Villa Madama is located between Porta Angelica and Ponte Milvio;
when in 1760 Giuseppe Vasi visited it he found the site in such poor condition that he decided to leave a record of
the building for future generations; he therefore included a second view and a plan of Villa Madama in his last book of etchings. At the time the villa belonged to the King of Naples, who inherited it from his mother, the last of the Farnese; similar to Palazzo Farnese and Orti Farnesiani the villa was eventually stripped of its works of art which were sent to Caserta and Naples to embellish the royal palaces. The etching shows a spontaneous vegetation creeping along the small roofs of the circular courtyard and the casino gives the impression of being closed.
In the description below the plate Vasi made reference to: 1) Main casino designed by Raphael and completed by Giulio Romano; 2) circular courtyard which was not completed; 3) side towards the hill (Monte Mario). The small late XIXth century map here below shows: 1) Villa Madama; 2) site of today's Museo dell'Arma del Genio; 3) Ponte Molle (Milvio). 3) is shown in another page.
The view in July 2010
Villa Madama was acquired by the Italian State in the 1930s; it is now used by the Italian Foreign Office for dinners, conferences and for hosting prominent visitors; for security reasons the premises are not open to the public and only the upper part of the casino is visible from a great distance. To the right of the building there is evidence of a modern terrace.
Modern entrance to Villa Madama
According to Vasi, Villa Madama was the first of its kind in Rome; while it is true that Casino del Belvedere was built a few years earlier, the design of the former anticipated those of many later villas, while the latter had the outer appearance of a small castle.
Villa Madama was built by Cardinal Giuliano de' Medici on the site of a farm bought by his cousin Pope Leo X; the casino was designed by Raphael, while Antonio da Sangallo the Younger gave advice on the structures needed for terracing the hill; after the death of Raphael, his pupil Giulio Romano completed and decorated the casino.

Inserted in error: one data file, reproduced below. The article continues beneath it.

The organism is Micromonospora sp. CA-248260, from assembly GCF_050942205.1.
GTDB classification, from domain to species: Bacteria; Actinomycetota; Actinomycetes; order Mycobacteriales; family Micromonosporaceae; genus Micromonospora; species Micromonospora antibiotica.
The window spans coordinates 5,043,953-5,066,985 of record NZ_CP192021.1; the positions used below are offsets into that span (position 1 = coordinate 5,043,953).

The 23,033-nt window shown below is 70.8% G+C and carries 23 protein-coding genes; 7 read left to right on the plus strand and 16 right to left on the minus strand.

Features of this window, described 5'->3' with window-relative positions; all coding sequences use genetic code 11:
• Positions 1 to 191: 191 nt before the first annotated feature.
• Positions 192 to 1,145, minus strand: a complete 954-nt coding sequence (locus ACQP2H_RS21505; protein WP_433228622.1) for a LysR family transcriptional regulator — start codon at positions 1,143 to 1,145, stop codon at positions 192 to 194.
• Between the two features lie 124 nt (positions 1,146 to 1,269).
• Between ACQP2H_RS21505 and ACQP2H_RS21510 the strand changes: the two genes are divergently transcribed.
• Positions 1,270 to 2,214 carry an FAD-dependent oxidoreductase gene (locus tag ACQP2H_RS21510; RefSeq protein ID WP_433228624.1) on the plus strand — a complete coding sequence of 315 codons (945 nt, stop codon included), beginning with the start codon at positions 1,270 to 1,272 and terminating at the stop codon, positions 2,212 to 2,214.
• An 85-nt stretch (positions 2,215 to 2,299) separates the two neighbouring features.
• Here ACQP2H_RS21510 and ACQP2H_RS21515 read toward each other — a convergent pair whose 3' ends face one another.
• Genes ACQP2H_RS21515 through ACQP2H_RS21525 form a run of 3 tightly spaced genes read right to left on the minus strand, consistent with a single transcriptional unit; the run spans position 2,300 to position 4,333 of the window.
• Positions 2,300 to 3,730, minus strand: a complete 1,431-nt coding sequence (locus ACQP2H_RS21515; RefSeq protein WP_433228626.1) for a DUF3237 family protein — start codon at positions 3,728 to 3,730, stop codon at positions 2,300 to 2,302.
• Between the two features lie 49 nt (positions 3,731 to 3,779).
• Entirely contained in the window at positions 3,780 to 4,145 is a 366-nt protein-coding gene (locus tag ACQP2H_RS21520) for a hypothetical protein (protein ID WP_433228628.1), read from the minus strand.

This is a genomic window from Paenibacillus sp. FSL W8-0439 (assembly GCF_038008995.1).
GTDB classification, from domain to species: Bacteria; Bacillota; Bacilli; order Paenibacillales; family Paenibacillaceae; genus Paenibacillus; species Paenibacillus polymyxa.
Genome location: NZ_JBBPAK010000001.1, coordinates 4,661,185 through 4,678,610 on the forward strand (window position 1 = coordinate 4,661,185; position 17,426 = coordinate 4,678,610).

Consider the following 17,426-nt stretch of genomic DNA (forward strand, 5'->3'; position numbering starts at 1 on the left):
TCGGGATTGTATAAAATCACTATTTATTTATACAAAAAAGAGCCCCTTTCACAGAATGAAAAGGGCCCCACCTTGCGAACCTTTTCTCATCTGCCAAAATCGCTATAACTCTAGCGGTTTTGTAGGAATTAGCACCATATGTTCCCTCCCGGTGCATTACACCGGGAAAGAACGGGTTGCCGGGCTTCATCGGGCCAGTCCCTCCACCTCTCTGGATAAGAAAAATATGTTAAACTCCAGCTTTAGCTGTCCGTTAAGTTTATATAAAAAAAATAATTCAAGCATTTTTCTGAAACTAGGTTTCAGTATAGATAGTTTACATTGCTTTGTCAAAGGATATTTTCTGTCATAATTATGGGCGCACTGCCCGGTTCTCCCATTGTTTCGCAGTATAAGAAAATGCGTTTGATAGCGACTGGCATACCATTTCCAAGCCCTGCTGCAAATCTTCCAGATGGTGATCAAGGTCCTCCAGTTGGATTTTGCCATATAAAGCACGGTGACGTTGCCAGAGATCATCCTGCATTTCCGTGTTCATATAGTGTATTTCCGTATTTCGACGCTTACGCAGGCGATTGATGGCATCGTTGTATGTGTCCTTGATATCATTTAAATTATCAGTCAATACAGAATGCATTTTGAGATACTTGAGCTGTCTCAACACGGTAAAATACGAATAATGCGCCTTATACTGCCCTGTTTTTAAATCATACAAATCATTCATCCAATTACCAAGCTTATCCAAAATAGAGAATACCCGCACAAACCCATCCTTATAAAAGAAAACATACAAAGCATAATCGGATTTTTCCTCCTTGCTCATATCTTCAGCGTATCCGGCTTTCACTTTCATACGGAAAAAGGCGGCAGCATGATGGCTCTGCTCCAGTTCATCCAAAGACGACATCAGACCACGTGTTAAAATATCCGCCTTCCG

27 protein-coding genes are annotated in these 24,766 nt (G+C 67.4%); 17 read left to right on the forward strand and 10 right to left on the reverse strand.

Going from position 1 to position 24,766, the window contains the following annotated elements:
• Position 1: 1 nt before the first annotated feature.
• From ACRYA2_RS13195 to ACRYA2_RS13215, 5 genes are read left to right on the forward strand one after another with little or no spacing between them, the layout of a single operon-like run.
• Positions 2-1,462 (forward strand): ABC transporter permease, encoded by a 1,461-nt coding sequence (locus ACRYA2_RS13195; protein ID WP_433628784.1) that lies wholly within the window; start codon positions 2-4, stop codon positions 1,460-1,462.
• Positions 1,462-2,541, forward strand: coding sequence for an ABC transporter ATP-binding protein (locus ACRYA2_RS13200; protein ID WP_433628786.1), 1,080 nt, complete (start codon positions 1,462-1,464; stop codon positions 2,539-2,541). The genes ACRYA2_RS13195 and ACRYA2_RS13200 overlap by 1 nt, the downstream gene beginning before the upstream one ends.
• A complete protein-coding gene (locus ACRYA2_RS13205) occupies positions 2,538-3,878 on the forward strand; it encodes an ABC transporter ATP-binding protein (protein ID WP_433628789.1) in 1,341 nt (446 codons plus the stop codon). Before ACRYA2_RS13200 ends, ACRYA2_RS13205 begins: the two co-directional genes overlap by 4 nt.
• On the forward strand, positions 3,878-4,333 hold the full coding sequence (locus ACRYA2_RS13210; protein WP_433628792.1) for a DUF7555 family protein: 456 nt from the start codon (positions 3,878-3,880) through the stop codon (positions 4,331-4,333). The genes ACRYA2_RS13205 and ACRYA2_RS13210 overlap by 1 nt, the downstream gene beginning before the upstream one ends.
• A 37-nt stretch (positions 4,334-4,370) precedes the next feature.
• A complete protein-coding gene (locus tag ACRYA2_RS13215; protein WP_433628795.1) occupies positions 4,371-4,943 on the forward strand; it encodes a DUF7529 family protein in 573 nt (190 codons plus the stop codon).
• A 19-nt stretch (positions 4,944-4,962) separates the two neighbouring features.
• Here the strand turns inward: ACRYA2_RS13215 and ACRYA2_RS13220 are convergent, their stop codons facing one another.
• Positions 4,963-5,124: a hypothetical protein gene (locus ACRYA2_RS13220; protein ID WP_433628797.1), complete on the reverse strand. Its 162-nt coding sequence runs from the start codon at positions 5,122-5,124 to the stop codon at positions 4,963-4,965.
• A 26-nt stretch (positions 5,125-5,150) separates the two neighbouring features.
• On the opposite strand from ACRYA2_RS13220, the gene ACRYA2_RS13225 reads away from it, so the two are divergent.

In 1523 Cardinal Giuliano de' Medici was elected Pope Clement VII and after his death in 1534 the villa was inherited by Alessandro de' Medici and eventually by Margaret his widow; she was the natural daughter of Emperor Charles V and later on she married Ottavio Farnese, grandson of Pope Paul III. Madama is a reference to Margaret which applies also to Palazzo Madama, but this second property returned to the Medici after her death.
Plan of the casino by Giuseppe Vasi, showing that the building was very small
The place has become the shabbiest farmhouse, with muddy water
in the old pièces d'eau and dunghills on the old parterres. The "feature" is the contents of the loggia:
a vaulted roof decorated by Giulio Romano; exquisite stucco-work and still brilliant frescoes; arabesques and figurini,
nymphs and fauns, animals and flowers - gracefully lavish designs of every sort. Much of the colour - especially the blues - still almost vivid,
and all the work wonderfully ingenious, elegant and charming. Apartments so decorated can have been meant only for the recreation
of people greater than any we know, people for whom life was impudent ease and success. Margaret Farnese
was the lady of the house, but where she trailed her cloth of gold the chickens now scamper between
your legs over rotten straw. It is all inexpressibly dreary.
You may wish to read more of Henry James' account of his visit to Villa Madama in 1873.
Official photo of a press conference in the loggia designed by Raphael at Villa Madama in March 2014. The image used as background for this page shows one of the niches of the loggia
The area at the foot of the hill where Villa Madama is situated was developed in the 1930s and it retains some examples of the monumental style which characterized that period, e.g. Foro Italico; the project for this building was developed by Gennaro de Matteis, an officer of Arma del Genio (Military Engineering). You may wish to see a page on EUR for more examples of this style.
Excerpts from Giuseppe Vasi 1761 Itinerary related to this page:
Il Card. Giulio de' Medici eresse il nobilissimo casino di questa gran villa col disegno di
Raffaello da Urbino; ma passato questo all'altra vita, e assunto quello al Pontificato,
rimase imperfetto dalla parte di levante, ove si vede il principio di un magnifico
cortile in forma di teatro ornato di colonne. Nelle logge, che sono dall'altra parte
vi sono delli stucchi lavorati egregiamente da Gio. da Udine con bassirilievi e prospettive
a similitudine degli antichi, che sono stati veduti nelle rovine del Colosseo, ed altrove;
e nella sala sonovi delle pitture a fresco di Giulio Romano. Questa delizia gode tutti li
prati Quinzj, e il corso del Tevere fin dal ponte molle, e da una loggia nell'alto della
macchia si scopre mirabilmente tutta Roma. Spetta ora al mio Sovrano il Re delle due Sicilie.